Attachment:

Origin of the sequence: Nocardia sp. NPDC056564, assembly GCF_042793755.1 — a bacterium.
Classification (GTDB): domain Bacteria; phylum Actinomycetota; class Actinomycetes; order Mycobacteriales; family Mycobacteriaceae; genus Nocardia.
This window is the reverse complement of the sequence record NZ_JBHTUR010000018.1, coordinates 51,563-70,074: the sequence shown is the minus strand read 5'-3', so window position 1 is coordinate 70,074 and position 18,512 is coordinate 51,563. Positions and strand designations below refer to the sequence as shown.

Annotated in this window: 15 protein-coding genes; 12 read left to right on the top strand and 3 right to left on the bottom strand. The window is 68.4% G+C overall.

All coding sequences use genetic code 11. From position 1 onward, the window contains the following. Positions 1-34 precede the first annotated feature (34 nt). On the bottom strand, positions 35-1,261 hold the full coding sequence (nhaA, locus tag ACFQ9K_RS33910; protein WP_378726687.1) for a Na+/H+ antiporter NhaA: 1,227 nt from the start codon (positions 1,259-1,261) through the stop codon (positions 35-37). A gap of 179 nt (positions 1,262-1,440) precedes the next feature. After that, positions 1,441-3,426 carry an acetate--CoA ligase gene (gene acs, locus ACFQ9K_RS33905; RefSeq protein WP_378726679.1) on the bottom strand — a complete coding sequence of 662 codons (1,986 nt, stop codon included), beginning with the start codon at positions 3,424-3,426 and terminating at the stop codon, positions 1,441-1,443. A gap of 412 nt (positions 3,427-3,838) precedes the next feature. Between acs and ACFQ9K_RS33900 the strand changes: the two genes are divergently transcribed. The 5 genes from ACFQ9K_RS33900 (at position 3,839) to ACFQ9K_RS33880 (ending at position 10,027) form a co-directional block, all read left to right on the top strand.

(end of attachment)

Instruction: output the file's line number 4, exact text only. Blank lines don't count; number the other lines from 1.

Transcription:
Annotated in this window: 15 protein-coding genes; 12 read left to right on the top strand and 3 right to left on the bottom strand. The window is 68.4% G+C overall.